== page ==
Tradition, tradition! Do you smell something special? You have about ten days left to decide what to make for dessert! As to me I already know….
Christmas is just like this. Every year, I think that I have plenty of time to think about the following year, and about two weeks before D day, I always realize that I am really left with tons of unfinished things in my hands. Things that I want to cook and prepare. Some years, we spend Christmas in France with my family, like last year, and sometimes we spend it in the US with P.’s family, just like this year. I am perhaps the one cooking or not. Whatever the scenario, there is one thing that does not change, no matter what. I cannot let Christmas go by and not have a bûche de Noël. Not in France? Not the culture in the US? Tant pis! (too bad) La bûche de Noël is just that special.
Let me explain. When we were kids, the entire Christmas meals revolved around the type of bûche that my mum was going to buy. Or make. But to tell the truth, there were so many fantastic-looking bûches in every single pâtisserie that most years, we would end up buying one. Until I became older and wiser (I thought so!) and decided that it was much more fun to say “C’est moi qui l’ai fait” (I made it) if anyone asked about la bûche. What kind of bûche ? With crème au beurre, crème pâtissière, mousse, chocolat, fruits, marrons (chestnuts). The variations are endless. Yet, one thing does not change: the shape of the bûche.
Macerated Kumquats and Vanilla Cream
Brushing the Sponge Cake with Kumquat Syrup
Rolling the Bûche
In French, Bûche means log. The tradition is old and dates back to the time when a log used to be burned in the fireplace during Christmas Eve, especially in the French regions of Provence and Alsace. It soon was to be replaced by a traditional cake with the exact shape and looks of a log, introduced by Parisian pastry chefs by the end of the 19th century. La bûche de Noël was born.
The How-To Guide About the Bûche de Noël
The principle to make a bûche de Noël is simple but requires organization and time. There are a few components:
- Le gâteau roulé, (the rolled cake)
- La crème (the cream to make the filling)
- Le glaçage et la décoration (Icing and decoration)
The Rolled Cake is a basic sponge cake made with eggs, flour and sugar. Not difficult by any means, this cake however needs to be handled with care after it is cooked. To give it the shape of a log, the cake is rolled in a wet dish towel.
The cream is often going to be a crème au beurre (buttercream), or a crème pâtissière. Pastry chefs go wild with new ways to make les bûches lighter and original, hence the use of fruit mousse of all types. I can still remember a raspberry mousse bûche that we had one year, or this delicious white chocolate mousse with passion fruit. A delight, they were melting in the mouth.
As to the icing, there are many options: ganache, chocolate icing, or simply powdered confectioner’s sugar are just among a few.
Once the rolled cake is filled with cream and garnish, it sits in the fridge for 12 hours, after which time it can be iced. At this point, the cake will have to rest for a variable amount of time once more, depending on the type of icing chosen.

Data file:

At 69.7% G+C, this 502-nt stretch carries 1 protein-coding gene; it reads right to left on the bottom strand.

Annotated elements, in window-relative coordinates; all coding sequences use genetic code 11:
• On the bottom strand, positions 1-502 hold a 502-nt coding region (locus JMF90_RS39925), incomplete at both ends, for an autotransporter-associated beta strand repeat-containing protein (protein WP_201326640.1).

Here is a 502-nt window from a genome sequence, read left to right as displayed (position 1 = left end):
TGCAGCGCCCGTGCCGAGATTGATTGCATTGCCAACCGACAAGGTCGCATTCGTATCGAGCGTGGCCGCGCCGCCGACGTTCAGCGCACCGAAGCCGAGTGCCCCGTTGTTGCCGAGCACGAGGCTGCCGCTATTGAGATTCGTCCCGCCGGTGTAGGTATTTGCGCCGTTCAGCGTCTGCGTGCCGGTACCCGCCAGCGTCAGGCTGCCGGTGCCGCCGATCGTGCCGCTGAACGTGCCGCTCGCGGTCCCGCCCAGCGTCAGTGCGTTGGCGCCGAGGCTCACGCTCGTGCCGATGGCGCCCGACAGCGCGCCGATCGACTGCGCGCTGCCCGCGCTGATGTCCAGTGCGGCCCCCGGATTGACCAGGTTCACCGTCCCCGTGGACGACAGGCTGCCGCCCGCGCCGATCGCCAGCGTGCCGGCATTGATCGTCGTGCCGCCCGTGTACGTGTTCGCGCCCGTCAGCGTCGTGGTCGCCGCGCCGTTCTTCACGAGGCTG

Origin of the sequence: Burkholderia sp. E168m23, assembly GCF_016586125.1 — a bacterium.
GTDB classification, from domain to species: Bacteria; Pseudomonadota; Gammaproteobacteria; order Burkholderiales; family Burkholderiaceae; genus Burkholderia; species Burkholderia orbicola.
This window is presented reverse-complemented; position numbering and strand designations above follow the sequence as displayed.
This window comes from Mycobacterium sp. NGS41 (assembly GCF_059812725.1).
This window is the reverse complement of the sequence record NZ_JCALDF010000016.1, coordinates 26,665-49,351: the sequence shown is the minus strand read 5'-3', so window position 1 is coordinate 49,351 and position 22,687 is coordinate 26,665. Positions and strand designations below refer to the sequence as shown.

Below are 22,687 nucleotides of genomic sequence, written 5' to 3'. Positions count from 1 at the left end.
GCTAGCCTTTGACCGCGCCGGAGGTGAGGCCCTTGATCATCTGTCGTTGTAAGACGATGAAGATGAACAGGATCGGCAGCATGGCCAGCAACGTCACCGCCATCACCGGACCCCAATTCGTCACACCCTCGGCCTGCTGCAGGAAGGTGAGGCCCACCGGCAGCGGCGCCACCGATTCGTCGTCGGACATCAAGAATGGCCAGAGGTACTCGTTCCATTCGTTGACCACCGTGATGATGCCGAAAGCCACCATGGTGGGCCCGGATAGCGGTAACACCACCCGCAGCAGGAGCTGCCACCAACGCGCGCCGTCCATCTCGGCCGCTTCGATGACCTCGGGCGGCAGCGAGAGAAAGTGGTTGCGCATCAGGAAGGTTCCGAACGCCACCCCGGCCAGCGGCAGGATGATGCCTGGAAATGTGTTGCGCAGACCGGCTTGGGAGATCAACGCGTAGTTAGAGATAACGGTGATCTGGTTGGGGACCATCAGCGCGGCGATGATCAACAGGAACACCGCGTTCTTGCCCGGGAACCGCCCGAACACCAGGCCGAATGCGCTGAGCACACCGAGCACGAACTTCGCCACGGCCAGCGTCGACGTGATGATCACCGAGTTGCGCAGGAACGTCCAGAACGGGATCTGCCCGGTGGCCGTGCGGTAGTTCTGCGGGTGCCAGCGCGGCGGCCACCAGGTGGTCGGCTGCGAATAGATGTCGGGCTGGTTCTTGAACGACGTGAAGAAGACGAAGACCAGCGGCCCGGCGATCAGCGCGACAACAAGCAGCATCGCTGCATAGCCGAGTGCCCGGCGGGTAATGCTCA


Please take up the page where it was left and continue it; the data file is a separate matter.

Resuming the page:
I have made this particular bûche twice and every time, I like to add one thing to enhance its looks and taste. What I particularly enjoy in this recipe is the association of delicately marinated kumquats with a vanilla cream. Kumquats do not need to be cooked as the sugar takes care of this for us. Over a richer crème au beurre (buttercream), I prefer crème pâtissière, making for a lighter dessert, especially after a Christmas menu. The icing stays simple with a sprinkled thick coat of confectioner’s sugar on top. Airy and light like snow. Candied kumquats are then arranged on top of the cake with cacao nibs. Fresh raspberries mixed with the kumquat syrup are served on the side.
The ideas abound and you should really feel confident to try one, two, three or more bûches. I know that Christmas is still two weeks away — I know my Maths — but as we had a couple of friends over for dinner last night, I thought that it would be a good place to practice my bûche skills. I am still waiting to try more fancy ones, of course. There is always a good excuse to have a few Christmas celebrations, and eat more bûches than just the yearly one! Besides, I do not live where pastry shops are lined up the ones next to the others to tempt me with their fantastic creations. I better learn quickly!
Note: I followed pretty much the instructions of the original recipe except for a few things. I added a vanilla bean to the cream, and added less water to the syrup. I also made the candied kumquats as the recipe does not give any instructions as to how to make them.
For the Kumquat Garnish:
- 7 oz kumquats
- 3.5 oz candied kumquats*
- 3.5 oz fine sugar
- Confectioner’s sugar
For the Cake:
- 3.5 oz flour
- 3.5 oz fine sugar
- 4 eggs
- 1 tsp vanilla extract
For the Vanilla Cream:
- 1 + 1/2 cups milk
- 4 egg yolks
- 2 2/3 oz fine sugar